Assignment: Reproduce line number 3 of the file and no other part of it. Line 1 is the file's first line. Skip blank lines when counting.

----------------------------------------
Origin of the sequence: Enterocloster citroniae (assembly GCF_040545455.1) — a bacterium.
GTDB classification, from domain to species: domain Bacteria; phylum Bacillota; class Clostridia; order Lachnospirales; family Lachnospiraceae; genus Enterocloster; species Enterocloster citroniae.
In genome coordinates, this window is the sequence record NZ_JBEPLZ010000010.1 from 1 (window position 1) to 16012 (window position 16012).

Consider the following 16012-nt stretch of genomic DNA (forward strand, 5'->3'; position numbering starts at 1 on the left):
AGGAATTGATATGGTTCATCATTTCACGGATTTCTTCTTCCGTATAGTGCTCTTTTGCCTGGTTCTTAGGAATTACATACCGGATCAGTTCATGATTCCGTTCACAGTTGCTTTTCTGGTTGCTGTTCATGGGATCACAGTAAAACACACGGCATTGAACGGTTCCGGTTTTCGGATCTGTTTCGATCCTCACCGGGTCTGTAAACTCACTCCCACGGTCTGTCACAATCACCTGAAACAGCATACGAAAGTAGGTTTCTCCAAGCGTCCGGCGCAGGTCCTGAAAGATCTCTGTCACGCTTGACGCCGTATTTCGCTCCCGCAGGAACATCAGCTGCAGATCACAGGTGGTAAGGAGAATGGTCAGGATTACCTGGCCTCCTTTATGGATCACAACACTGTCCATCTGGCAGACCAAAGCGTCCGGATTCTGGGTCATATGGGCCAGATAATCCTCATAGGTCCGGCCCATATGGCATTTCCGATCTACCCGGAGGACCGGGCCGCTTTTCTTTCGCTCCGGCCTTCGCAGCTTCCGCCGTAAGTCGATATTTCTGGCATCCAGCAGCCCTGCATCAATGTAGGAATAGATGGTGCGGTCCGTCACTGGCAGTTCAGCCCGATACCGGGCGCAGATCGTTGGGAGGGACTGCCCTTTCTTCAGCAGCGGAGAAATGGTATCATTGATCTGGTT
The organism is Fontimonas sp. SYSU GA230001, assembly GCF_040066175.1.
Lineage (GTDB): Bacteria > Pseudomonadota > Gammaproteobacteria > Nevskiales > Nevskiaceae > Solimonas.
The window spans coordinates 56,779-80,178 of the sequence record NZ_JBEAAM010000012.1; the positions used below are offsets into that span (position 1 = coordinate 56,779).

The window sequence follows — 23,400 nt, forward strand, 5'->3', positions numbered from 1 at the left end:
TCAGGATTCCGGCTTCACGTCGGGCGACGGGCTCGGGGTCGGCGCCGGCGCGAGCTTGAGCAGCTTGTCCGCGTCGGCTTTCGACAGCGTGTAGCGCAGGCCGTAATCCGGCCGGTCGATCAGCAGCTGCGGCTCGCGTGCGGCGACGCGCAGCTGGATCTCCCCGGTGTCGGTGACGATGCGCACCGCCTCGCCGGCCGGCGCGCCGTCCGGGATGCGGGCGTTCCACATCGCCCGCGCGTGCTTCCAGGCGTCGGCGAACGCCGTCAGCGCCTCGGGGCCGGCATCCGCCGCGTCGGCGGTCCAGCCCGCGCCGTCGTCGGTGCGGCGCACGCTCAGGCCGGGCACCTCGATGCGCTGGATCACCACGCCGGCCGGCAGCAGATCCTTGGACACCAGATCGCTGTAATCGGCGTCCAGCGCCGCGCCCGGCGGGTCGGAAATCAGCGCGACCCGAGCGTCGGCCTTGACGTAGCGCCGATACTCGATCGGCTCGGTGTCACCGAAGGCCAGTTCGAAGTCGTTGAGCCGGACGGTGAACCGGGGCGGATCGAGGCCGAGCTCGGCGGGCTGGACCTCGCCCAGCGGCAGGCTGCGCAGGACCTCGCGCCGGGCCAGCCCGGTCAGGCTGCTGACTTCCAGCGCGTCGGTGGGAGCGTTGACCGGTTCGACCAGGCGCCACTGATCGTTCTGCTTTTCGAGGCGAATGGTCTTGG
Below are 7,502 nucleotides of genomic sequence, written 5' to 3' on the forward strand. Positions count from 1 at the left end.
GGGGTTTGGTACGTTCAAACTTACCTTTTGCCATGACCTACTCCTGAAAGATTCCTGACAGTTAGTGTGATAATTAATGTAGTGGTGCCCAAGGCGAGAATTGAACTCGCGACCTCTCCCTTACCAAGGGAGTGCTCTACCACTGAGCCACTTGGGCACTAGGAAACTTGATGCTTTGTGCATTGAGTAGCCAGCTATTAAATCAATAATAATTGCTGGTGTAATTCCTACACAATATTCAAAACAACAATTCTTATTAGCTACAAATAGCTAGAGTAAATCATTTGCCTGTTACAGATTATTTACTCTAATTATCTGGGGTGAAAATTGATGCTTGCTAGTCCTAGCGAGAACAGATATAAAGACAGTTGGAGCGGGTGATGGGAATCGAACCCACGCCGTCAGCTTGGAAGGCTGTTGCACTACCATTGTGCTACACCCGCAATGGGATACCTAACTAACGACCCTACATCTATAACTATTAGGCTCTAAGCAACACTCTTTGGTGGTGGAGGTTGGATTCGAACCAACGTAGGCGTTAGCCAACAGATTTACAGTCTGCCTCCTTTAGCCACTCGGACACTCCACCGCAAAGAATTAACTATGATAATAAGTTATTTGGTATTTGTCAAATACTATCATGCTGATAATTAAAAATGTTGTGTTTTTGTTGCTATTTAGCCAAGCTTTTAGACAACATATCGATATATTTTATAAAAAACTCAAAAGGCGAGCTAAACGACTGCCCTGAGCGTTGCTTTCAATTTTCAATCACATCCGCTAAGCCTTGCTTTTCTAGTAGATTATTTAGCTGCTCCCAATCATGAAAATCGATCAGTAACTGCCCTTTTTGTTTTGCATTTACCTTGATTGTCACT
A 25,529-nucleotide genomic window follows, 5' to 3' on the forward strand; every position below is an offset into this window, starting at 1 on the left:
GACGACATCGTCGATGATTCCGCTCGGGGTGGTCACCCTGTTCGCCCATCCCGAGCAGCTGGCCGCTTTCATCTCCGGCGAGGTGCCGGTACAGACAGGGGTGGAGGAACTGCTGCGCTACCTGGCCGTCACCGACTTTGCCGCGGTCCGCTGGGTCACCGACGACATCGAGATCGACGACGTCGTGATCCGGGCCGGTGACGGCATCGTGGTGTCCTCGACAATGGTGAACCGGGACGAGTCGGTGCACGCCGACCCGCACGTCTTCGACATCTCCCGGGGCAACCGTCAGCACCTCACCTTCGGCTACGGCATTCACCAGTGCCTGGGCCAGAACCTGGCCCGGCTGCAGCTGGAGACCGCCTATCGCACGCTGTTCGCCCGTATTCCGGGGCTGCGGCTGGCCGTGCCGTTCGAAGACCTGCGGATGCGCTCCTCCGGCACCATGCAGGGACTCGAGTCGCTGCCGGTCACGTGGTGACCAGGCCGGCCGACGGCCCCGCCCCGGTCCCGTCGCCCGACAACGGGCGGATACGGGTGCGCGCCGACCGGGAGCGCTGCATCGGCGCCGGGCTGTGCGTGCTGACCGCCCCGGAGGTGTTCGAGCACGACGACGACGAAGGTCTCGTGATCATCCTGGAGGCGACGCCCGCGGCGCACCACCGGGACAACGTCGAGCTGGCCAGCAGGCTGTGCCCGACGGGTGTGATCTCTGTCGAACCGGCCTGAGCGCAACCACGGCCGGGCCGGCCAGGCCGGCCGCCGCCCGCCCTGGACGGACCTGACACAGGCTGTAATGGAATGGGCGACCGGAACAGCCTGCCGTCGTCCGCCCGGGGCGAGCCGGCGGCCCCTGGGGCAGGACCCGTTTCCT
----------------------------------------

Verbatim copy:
In genome coordinates, this window is the sequence record NZ_JBEPLZ010000010.1 from 1 (window position 1) to 16012 (window position 16012).